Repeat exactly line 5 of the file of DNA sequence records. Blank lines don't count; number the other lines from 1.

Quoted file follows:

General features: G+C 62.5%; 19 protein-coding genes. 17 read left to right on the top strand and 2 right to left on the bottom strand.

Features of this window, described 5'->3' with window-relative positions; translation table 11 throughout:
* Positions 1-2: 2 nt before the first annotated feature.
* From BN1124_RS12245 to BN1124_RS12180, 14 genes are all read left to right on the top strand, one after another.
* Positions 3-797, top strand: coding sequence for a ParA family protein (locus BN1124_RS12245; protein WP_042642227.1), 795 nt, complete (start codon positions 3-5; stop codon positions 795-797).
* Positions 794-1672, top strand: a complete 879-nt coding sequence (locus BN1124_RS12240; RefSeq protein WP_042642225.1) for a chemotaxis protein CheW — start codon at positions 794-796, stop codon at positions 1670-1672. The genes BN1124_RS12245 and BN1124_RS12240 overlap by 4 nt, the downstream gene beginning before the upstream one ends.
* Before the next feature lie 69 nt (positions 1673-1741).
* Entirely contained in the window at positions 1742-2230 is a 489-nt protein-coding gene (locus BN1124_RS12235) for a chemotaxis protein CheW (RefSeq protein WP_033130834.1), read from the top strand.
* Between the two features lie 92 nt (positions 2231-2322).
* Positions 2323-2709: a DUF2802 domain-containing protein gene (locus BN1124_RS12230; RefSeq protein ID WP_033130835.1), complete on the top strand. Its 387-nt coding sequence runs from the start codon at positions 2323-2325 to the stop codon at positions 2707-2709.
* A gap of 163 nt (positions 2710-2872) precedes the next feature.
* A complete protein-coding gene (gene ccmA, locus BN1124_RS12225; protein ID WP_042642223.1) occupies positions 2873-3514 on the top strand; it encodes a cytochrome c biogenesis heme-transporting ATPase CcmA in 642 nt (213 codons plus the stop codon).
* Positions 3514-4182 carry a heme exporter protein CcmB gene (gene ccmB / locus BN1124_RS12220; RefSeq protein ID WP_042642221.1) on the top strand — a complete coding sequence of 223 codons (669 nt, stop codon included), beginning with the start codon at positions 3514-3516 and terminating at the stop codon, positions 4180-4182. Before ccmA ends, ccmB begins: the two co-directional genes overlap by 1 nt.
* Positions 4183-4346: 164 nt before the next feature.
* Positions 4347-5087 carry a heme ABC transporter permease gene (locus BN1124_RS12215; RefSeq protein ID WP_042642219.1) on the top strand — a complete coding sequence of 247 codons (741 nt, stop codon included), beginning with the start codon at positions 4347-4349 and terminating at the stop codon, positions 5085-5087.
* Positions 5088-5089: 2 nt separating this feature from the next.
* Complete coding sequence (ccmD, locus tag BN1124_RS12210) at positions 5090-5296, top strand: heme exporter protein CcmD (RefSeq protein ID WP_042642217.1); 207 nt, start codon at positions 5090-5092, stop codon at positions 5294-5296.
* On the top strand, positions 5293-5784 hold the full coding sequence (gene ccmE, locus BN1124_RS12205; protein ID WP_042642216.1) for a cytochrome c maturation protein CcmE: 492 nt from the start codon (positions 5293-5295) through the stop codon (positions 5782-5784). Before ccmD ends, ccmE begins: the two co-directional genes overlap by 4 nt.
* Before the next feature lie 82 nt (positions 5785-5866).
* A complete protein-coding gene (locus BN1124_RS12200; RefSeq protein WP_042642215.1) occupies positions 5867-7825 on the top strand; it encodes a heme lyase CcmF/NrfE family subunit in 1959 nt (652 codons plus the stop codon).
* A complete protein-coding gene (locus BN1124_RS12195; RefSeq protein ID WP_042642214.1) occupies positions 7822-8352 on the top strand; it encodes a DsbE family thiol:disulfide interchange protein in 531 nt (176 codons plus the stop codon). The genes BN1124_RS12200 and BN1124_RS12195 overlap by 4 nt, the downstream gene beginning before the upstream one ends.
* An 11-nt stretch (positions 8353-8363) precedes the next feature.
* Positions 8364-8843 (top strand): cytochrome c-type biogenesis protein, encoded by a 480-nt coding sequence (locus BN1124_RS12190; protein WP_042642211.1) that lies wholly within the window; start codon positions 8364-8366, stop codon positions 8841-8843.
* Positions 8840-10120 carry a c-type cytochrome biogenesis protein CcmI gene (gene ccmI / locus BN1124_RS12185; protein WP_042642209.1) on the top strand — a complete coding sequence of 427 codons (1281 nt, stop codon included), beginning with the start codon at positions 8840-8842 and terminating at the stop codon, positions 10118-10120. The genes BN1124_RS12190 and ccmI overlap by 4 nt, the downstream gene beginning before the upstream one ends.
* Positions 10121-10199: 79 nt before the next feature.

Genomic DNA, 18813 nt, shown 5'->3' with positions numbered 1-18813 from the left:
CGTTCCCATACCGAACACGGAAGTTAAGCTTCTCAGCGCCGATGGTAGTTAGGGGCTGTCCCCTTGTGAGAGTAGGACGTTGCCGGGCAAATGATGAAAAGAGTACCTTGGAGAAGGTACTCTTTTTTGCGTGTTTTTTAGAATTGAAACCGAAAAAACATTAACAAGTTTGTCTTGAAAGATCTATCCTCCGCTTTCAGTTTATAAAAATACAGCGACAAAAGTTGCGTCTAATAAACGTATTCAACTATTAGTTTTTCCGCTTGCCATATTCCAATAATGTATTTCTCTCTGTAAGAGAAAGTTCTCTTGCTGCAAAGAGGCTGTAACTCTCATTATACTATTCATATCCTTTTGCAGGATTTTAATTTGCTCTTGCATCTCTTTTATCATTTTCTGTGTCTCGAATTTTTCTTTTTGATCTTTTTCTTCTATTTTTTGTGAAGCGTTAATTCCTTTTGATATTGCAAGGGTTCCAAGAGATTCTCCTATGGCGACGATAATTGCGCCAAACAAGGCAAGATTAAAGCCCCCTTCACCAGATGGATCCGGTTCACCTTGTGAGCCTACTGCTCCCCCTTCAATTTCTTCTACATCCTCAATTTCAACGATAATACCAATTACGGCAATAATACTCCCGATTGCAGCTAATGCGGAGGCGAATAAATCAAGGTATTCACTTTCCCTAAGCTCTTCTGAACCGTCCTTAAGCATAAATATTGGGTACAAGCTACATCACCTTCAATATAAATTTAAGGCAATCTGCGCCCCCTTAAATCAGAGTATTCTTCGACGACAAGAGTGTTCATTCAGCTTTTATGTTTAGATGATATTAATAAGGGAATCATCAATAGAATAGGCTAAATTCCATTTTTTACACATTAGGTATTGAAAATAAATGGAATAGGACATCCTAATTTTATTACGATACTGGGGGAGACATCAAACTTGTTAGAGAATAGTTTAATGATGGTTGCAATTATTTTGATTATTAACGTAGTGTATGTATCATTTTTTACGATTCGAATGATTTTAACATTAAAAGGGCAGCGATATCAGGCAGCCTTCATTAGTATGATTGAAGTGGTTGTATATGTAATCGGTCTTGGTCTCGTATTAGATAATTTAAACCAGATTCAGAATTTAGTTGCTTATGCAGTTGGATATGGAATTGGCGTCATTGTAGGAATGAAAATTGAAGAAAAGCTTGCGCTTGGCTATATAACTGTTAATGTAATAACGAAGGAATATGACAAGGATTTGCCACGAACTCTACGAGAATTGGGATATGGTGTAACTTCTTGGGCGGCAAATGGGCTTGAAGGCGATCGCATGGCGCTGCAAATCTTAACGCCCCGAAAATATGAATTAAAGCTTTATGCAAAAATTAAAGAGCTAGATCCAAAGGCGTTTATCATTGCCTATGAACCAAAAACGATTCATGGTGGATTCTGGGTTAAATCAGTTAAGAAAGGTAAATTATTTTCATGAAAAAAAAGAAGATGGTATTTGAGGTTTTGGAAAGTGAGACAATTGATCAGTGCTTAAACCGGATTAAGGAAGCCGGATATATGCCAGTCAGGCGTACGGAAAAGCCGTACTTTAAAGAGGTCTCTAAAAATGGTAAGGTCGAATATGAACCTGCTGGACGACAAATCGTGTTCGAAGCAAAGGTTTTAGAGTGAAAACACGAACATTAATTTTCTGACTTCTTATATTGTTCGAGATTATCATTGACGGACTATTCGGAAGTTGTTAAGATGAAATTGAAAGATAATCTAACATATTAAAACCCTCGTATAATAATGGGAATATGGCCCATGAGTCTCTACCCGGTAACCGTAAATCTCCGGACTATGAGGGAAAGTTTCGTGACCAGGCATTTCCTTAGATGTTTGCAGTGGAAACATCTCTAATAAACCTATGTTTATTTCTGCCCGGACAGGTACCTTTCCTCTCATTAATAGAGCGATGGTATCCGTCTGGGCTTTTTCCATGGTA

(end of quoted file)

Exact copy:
* Positions 3-797, top strand: coding sequence for a ParA family protein (locus BN1124_RS12245; protein WP_042642227.1), 795 nt, complete (start codon positions 3-5; stop codon positions 795-797).